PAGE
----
Outpatient Negative-Pressure Wound Therapy Following Surgical Debridement: Results and Complications


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Abstract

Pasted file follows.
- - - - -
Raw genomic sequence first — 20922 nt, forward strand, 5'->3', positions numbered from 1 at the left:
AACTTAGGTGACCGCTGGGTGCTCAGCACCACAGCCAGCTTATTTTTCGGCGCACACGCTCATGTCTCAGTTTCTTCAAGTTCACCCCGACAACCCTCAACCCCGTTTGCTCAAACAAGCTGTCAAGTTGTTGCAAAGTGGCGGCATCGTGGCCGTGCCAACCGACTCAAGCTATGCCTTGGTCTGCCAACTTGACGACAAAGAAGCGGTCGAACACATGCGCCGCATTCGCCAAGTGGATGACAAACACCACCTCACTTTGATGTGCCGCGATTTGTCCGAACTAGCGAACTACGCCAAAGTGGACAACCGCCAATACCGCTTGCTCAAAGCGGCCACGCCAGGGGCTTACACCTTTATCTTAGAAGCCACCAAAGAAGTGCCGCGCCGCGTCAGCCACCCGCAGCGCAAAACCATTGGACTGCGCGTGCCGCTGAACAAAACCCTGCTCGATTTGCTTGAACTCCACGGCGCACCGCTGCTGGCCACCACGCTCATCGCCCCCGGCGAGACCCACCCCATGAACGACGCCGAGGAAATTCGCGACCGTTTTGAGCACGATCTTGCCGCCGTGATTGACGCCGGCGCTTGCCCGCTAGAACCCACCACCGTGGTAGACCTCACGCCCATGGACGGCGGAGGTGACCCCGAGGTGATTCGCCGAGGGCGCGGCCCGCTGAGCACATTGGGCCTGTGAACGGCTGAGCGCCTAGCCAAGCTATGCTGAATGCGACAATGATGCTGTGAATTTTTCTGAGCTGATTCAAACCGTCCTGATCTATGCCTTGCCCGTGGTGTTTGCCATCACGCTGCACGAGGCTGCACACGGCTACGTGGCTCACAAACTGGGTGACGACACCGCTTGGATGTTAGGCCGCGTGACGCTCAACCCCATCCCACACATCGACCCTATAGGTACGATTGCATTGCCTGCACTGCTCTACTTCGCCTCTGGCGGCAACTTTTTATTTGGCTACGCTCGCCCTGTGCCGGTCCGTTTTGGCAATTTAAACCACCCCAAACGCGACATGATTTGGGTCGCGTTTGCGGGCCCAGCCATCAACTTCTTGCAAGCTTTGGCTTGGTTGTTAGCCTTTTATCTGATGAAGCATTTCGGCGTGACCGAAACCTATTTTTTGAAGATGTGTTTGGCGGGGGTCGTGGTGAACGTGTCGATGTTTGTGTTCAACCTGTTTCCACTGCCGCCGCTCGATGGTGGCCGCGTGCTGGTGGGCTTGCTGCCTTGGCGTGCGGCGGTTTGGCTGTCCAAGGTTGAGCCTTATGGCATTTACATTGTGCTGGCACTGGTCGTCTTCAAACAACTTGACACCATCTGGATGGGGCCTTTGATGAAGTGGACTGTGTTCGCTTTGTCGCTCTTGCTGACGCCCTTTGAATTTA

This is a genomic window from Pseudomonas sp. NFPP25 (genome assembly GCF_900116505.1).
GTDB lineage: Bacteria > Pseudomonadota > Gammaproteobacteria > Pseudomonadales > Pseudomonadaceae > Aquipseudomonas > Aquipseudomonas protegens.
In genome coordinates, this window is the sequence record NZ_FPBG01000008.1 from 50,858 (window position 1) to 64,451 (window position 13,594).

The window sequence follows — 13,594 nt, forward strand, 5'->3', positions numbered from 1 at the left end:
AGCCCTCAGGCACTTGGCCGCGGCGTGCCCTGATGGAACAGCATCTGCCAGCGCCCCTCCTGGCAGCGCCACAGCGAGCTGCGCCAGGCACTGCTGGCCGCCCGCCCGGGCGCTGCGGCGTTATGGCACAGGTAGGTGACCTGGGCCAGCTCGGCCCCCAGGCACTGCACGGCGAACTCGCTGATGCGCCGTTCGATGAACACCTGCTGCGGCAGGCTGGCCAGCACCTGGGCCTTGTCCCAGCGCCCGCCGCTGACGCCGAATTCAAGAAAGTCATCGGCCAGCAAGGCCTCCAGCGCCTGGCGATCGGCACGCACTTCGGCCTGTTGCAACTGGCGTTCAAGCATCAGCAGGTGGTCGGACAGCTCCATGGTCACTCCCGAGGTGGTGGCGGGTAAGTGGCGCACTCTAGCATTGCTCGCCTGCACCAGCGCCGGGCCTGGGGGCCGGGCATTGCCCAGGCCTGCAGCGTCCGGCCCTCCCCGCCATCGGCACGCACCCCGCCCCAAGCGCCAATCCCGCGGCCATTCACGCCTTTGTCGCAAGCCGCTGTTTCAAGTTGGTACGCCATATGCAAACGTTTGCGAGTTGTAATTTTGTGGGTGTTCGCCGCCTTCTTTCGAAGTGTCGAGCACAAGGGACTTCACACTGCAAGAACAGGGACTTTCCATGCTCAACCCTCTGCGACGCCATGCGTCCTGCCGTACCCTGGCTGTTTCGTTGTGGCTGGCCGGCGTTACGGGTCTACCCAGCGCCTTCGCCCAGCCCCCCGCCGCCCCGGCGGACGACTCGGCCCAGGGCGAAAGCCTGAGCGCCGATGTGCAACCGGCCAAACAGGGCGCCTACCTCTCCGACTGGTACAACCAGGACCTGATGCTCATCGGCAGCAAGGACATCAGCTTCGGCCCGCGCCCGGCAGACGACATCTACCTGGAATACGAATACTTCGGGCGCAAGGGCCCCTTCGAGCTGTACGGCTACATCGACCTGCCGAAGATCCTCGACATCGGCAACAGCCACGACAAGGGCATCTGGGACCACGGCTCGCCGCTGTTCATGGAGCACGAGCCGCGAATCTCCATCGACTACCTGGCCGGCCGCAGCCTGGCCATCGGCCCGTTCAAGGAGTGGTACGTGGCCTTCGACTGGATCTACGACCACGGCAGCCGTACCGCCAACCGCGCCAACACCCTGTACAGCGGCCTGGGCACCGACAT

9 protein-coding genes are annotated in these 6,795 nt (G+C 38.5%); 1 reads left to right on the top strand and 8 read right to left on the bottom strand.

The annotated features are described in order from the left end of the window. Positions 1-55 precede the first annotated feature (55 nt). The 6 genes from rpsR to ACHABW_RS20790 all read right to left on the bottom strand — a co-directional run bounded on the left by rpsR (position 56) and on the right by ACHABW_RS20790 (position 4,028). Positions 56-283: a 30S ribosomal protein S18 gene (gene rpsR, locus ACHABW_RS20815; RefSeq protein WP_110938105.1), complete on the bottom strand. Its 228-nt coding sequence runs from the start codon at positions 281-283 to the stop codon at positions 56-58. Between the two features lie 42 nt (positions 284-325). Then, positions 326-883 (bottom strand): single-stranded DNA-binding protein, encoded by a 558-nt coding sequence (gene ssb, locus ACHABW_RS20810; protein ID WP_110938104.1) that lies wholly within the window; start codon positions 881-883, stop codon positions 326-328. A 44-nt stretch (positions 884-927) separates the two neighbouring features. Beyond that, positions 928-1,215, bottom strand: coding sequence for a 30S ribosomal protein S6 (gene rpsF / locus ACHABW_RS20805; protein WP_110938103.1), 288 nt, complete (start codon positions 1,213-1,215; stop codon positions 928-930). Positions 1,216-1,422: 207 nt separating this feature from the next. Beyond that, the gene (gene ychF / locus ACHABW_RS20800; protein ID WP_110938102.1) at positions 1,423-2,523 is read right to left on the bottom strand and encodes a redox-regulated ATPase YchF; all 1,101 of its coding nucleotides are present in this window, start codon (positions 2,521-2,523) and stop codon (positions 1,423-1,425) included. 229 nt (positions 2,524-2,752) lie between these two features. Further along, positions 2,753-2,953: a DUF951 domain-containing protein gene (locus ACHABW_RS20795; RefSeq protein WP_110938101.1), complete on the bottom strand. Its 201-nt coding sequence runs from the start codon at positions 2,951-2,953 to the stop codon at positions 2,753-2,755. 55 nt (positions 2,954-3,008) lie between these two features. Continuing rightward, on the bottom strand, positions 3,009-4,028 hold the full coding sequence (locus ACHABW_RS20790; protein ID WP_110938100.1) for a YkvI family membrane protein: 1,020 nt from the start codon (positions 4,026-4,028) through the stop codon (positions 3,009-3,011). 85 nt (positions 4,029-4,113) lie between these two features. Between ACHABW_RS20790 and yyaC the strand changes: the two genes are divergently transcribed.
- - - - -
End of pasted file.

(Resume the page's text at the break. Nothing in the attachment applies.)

OBJECTIVE:To present results and complications in a case series of outpatients with diabetic and neuropathic foot ulcers with exposed bone following surgical debridement treated with negative-pressure wound therapy (NPWT).METHODS:Retrospective data were obtained from digital medical records from the Maccabi Health Services High Risk Foot Clinic in Tel Aviv, Israel, between 2009 and 2014. Medical records examined were those of clinic outpatients with exposed bone following partial foot amputation or selective bone debridement (University of Texas grade III-A) treated with NPWT.MAIN OUTCOME MEASURES:Wound area, closure rate, and adverse events.MAIN RESULTS:There were 66 patients provided NPWT in a total of 77 treatment courses. Mean patient age was 62 ± 10 years, 82% were male, and mean diabetes mellitus duration was 14 ± 8 years. Mean HbA1C levels were 8.1% ± 1.7%. Mean treatment course duration was 16 days (range, 2–42 days). Wound area decreased significantly (from 11.3 ± 16.8 cm2 to 8.0 ± 13.3 cm2, P < .0001). Ulcer curing was noted in 7% of the cases, and healing progression was noted in 54%. Seven serious adverse events were recorded.CONCLUSIONS:Outpatient NPWT is a relatively safe and effective adjuvant to surgical debridement of neuropathic foot ulcers. In an outpatient setting, one can expect serious adverse events to occur in 10% of cases, but this seems unavoidable in patients with diabetic foot ulcers when taking into account their comorbidities and patient resources. Strict protocols to promote early recognition of complications and appropriate response to minimize deterioration must be implemented.

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